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Date of Award


Document Type

Campus Access Master's Thesis

Degree Name

Master of Science in Mechanical Engineering (MS)

Administrative Home Department

Department of Mechanical Engineering-Engineering Mechanics

Advisor 1

Craig Friedrich

Committee Member 1

Radheshyam Tewari

Committee Member 2

Erin Baker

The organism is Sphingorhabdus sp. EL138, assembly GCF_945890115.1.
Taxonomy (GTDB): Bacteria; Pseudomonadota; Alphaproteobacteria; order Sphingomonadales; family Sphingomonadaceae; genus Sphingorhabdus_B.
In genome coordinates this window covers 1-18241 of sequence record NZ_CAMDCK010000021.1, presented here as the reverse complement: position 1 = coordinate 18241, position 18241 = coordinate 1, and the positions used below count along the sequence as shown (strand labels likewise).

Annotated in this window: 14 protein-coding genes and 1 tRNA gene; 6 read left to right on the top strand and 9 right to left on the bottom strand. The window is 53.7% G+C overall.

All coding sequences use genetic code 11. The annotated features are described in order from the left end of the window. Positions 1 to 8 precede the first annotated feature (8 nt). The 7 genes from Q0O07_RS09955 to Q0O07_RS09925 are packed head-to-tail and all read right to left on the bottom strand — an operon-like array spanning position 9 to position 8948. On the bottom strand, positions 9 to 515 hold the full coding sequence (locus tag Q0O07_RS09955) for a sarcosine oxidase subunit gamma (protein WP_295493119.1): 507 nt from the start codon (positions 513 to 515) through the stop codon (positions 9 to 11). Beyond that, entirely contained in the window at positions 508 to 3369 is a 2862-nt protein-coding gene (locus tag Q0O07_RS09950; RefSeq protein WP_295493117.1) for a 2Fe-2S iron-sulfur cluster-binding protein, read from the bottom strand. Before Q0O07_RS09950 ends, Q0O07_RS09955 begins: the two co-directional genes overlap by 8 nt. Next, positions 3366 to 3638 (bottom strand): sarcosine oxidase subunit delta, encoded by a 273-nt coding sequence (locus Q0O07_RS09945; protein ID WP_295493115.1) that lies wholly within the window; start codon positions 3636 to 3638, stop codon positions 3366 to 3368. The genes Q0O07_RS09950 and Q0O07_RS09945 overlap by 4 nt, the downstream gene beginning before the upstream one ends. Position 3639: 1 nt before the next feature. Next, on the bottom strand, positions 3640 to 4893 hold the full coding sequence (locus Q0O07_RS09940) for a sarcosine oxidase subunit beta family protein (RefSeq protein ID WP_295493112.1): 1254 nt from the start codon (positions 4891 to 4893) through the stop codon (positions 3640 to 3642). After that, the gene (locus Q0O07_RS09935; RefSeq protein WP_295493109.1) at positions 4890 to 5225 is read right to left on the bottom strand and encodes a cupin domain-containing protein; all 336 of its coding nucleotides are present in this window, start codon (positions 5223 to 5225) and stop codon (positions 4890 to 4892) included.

Titanium nanotubes (TiNTs) have been shown to improve the osseointegration of titanium implants, but are grown across the entire surface in traditional anodization- even in undesired locations. Floating anodization, a novel anodization technique where unconnected Ti sample(s) were anodized by the electric field generated between two or more graphite electrodes, was able to affect the location and degree of nanotube formation by controlling the secondary factors influencing the current density field strength and direction. Other considerations, including electrode depth and Joule heating, relevant to creating a robust manufacturing process were also investigated. Time-stationary COMSOL models of the electrochemical cell were developed to both understand floating anodization and effectively predict nanotube formation. Future work should concentrate on an industrial implementation of this process since complex electrode arrangements may be used to precisely control the formation and inhibition of nanotubes across an implant surface.